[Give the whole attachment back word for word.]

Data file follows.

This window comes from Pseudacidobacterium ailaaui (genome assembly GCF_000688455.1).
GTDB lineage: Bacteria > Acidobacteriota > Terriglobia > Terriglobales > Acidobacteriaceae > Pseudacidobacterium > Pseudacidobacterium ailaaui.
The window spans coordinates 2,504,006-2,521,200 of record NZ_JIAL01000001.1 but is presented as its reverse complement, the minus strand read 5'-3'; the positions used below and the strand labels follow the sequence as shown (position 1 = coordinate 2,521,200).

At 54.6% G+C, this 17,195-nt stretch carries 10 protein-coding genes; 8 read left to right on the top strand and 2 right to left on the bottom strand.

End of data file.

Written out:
This window comes from Pseudacidobacterium ailaaui (genome assembly GCF_000688455.1).
GTDB lineage: Bacteria > Acidobacteriota > Terriglobia > Terriglobales > Acidobacteriaceae > Pseudacidobacterium > Pseudacidobacterium ailaaui.
The window spans coordinates 2,504,006-2,521,200 of record NZ_JIAL01000001.1 but is presented as its reverse complement, the minus strand read 5'-3'; the positions used below and the strand labels follow the sequence as shown (position 1 = coordinate 2,521,200).

At 54.6% G+C, this 17,195-nt stretch carries 10 protein-coding genes; 8 read left to right on the top strand and 2 right to left on the bottom strand.